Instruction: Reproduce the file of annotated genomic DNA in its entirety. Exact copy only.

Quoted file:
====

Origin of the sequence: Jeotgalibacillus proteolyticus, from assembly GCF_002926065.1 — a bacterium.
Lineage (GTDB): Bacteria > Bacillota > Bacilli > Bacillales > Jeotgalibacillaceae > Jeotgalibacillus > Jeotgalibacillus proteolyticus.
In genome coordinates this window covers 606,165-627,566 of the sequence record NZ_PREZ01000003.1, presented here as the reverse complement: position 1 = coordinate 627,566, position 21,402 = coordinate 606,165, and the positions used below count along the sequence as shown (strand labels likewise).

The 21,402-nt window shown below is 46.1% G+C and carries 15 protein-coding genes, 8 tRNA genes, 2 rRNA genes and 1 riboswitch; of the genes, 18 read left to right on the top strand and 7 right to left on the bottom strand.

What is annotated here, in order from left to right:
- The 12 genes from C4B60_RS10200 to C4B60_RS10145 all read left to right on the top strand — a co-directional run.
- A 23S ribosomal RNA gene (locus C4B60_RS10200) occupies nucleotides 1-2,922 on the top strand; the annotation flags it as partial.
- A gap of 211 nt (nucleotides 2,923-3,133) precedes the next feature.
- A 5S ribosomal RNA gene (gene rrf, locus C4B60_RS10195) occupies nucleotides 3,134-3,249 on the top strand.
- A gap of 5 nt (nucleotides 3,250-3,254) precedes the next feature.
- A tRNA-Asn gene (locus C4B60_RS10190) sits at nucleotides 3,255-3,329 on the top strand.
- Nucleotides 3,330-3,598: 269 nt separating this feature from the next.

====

Origin of the sequence: Jeotgalibacillus proteolyticus, from assembly GCF_002926065.1 — a bacterium.
Lineage (GTDB): Bacteria > Bacillota > Bacilli > Bacillales > Jeotgalibacillaceae > Jeotgalibacillus > Jeotgalibacillus proteolyticus.
In genome coordinates this window covers 606,165-627,566 of the sequence record NZ_PREZ01000003.1, presented here as the reverse complement: position 1 = coordinate 627,566, position 21,402 = coordinate 606,165, and the positions used below count along the sequence as shown (strand labels likewise).

The 21,402-nt window shown below is 46.1% G+C and carries 15 protein-coding genes, 8 tRNA genes, 2 rRNA genes and 1 riboswitch; of the genes, 18 read left to right on the top strand and 7 right to left on the bottom strand.

What is annotated here, in order from left to right:
- The 12 genes from C4B60_RS10200 to C4B60_RS10145 all read left to right on the top strand — a co-directional run.
- A 23S ribosomal RNA gene (locus C4B60_RS10200) occupies nucleotides 1-2,922 on the top strand; the annotation flags it as partial.
- A gap of 211 nt (nucleotides 2,923-3,133) precedes the next feature.
- A 5S ribosomal RNA gene (gene rrf, locus C4B60_RS10195) occupies nucleotides 3,134-3,249 on the top strand.
- A gap of 5 nt (nucleotides 3,250-3,254) precedes the next feature.
- A tRNA-Asn gene (locus C4B60_RS10190) sits at nucleotides 3,255-3,329 on the top strand.
- Nucleotides 3,330-3,598: 269 nt separating this feature from the next.